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‘Earthquakes, tsunami likely in Nigeria’

By Oscarline Onwuemenyi
ABUJA—A British geologist and renowned earth education expert, Mr. Chris King, has predicted that the country could be hit by major natural disasters including earthquakes and a tsunami.

King, who made the prediction in an interview with our correspondent in Abuja, at the background of a geological training session for students and teachers, urged government officials to intensify education of the populace on these natural disasters and ways of surviving them should they occur.

He said, “Major earthquakes have happened in Nigeria in the geological past, and we have potential for major earthquakes in the future. That is a huge possibility. “There is also a possibility that a tsunami could hit Nigeria; the type of tsunami that hit South East Asia. So, it is important for children and their teachers to know how to deal with these disasters when they occur, so they can make plans to save their lives.”

He further disclosed that towns and villages along the coastal areas, especially in the Niger Delta region of the country, are exposed to greater hazards in the event of the Atlantic overflowing its shores.

According to King, “One of the islands in the Atlantic Ocean could set off a volcano that could produce a tsunami that can sweep across the South Atlantic coastal areas of the Niger Delta, which could be really devastating if it happens; it is not very likely, but it could happen.

“In the Camerouns, people have died from volcanic lakes in the past, and Cameroun is not very far from Nigeria. I don’t think we are going to see volcanic eruptions in Nigeria, but certainly we are going to have earthquakes. Even in the middle of plagues, you can have major earthquakes which can be very devastating.”

According to King, however, the possibility of natural disasters occurring may not pose as much challenge as the capacity and ability of the country to manage them when they occur.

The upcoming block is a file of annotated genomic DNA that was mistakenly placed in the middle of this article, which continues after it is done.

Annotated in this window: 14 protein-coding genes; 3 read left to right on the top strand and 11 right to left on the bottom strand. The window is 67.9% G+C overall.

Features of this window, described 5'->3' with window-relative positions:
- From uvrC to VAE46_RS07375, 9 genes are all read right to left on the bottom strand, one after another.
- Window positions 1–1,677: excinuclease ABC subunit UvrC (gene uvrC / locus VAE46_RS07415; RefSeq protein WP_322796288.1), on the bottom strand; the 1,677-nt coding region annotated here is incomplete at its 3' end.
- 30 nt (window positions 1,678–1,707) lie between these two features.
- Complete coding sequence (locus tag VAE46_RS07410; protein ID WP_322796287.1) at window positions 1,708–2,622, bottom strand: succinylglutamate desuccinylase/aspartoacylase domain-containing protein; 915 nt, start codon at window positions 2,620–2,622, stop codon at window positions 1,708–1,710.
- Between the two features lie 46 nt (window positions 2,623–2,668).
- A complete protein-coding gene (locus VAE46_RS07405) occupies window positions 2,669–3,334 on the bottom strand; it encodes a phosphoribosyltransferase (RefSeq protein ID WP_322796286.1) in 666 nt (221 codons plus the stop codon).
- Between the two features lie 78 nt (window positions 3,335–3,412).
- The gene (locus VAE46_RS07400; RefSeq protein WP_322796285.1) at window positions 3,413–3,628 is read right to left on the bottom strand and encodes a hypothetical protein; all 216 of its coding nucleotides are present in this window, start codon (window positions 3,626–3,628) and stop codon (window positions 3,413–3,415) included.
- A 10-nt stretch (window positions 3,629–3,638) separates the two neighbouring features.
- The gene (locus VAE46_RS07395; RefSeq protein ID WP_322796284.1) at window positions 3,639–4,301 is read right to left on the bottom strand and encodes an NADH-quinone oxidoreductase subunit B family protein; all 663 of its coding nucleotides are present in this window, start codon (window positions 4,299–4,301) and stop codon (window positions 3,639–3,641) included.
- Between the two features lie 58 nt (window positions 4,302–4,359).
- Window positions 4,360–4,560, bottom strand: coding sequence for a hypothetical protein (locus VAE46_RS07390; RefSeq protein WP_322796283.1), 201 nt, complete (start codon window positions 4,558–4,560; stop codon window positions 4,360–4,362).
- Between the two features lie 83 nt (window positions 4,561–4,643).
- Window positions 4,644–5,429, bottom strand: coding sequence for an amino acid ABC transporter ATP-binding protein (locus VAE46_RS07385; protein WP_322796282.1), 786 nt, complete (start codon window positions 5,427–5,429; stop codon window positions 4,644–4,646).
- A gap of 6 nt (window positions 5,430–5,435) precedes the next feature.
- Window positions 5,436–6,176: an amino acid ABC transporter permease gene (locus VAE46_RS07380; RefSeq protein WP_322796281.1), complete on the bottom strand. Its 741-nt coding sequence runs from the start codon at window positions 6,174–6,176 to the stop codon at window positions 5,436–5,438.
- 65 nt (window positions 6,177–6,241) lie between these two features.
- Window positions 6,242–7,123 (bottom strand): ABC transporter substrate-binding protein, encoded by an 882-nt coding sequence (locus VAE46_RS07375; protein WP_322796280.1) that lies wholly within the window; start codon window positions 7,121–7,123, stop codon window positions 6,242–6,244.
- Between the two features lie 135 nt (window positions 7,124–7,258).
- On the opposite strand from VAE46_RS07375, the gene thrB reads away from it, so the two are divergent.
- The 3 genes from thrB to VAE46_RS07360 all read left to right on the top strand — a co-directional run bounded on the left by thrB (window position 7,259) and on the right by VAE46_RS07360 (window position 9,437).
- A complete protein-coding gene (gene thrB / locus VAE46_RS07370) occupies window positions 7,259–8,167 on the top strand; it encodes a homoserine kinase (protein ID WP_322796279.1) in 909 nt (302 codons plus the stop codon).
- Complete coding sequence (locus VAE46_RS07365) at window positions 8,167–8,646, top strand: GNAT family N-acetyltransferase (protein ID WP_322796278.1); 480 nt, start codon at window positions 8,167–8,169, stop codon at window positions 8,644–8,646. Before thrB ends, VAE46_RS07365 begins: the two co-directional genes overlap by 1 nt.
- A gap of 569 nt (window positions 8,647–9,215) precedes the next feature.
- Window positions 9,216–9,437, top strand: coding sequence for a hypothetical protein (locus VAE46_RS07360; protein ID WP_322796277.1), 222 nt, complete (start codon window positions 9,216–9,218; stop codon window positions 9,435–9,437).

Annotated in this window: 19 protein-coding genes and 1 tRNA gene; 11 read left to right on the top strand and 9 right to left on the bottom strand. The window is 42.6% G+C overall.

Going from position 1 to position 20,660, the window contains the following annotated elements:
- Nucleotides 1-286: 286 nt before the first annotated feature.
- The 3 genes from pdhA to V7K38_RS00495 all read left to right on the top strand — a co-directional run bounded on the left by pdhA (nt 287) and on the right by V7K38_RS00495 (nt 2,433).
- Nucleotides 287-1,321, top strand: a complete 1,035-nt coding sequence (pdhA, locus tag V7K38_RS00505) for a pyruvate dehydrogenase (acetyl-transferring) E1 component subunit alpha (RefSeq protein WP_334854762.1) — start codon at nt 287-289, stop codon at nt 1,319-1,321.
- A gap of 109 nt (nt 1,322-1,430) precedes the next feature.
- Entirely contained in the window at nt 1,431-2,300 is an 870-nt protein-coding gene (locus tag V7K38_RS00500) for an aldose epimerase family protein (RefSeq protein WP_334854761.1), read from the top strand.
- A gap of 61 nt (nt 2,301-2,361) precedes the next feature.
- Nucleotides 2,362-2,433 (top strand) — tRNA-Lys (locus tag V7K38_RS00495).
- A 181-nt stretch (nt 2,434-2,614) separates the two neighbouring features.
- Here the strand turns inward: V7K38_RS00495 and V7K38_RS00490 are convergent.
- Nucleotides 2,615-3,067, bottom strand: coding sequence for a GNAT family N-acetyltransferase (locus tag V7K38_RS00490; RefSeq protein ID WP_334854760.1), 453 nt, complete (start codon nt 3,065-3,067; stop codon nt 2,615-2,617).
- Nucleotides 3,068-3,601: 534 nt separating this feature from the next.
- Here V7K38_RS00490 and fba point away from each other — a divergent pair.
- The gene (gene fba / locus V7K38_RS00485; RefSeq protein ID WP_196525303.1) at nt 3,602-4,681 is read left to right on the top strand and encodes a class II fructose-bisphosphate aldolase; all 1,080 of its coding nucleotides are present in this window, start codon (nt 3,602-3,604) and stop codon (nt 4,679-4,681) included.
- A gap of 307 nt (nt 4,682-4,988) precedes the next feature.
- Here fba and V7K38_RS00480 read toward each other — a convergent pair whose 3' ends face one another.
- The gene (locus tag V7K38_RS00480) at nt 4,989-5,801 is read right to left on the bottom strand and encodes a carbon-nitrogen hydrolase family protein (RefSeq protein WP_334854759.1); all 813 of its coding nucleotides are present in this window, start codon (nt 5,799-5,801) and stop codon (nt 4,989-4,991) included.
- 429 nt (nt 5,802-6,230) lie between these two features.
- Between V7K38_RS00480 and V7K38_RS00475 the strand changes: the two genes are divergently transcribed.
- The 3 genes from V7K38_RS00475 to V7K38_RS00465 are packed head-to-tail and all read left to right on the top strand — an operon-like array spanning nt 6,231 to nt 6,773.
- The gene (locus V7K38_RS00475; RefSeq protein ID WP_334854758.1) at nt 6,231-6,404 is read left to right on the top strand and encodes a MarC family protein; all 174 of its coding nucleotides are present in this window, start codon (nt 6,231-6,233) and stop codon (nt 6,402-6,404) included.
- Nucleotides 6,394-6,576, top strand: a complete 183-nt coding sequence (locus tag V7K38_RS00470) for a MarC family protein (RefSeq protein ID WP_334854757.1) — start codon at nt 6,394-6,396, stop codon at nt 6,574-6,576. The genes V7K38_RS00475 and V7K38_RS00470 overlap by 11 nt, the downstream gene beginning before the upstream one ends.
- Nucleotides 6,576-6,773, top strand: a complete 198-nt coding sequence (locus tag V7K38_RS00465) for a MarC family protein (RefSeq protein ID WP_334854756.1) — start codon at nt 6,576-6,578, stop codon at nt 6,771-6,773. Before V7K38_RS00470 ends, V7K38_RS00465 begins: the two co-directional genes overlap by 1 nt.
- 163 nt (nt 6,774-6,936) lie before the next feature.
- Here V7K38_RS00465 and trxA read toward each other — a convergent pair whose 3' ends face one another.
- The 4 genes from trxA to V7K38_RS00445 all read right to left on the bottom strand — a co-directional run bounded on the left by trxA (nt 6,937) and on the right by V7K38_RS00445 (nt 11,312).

“The problem we have today is that if we knew a tsunami were to hit the country, no one will know what to do. You can have a tsunami warning system as they have in the Indian Ocean and in the Pacific Ocean.

“Also, you need to train the population in the coastal areas what to do in case a tsunami is predicted. You need to train the population that if a tsunami were to hit that they need to move the highlands and move away from the coast: that will save their lives,” he noted.

King, who is a Director at the Earth Science Education Unit, Department of Education, Keele University in the United Kingdom, is in the country under the auspices of the Nigerian Geological Survey Agency, NGSA, to train teachers and students on

“What we are trying to do both in the UK and in Nigeria is to train science teachers to teach science more effectively, and in the UK we use a lot of models to make the teaching interactive, and here we are teaching the students pleptonics using a whole different range of models, which tell them about the different geological variation we have in Nigeria.”

He added that there was a need to education policy administrators in the country to “change the curriculum a bit and introduce some more science education to reflect modern day realities, especially with regards to the structure of the earth and earth science.”

“When you talk to children about earthquakes and volcanoes, they get very excited. Part of what we are teaching about will help children know how the earth works what to do and how to save their lives. If the people know what to do, it will enhance their survival in the face of natural disasters,” he added.

Meanwhile, the Director-General of the NGSA, Prof. Malomo, has stated that the agency was making efforts to educate more Nigerians on the unique earth structures in the country, even as it works hard to enhance the economic potentials of Nigeria’s geology and earth resources as well as increase both local and foreign investment in the sector.

He said geology is a major academic discipline, and is commercially important for mineral and hydrocarbon extraction, as well as for predicting and understanding earthquakes and volcanic eruptions. It is also an important foundation for many other science and engineering disciplines, including evolutionary biology, paleoclimatology and geotechnical engineering   .


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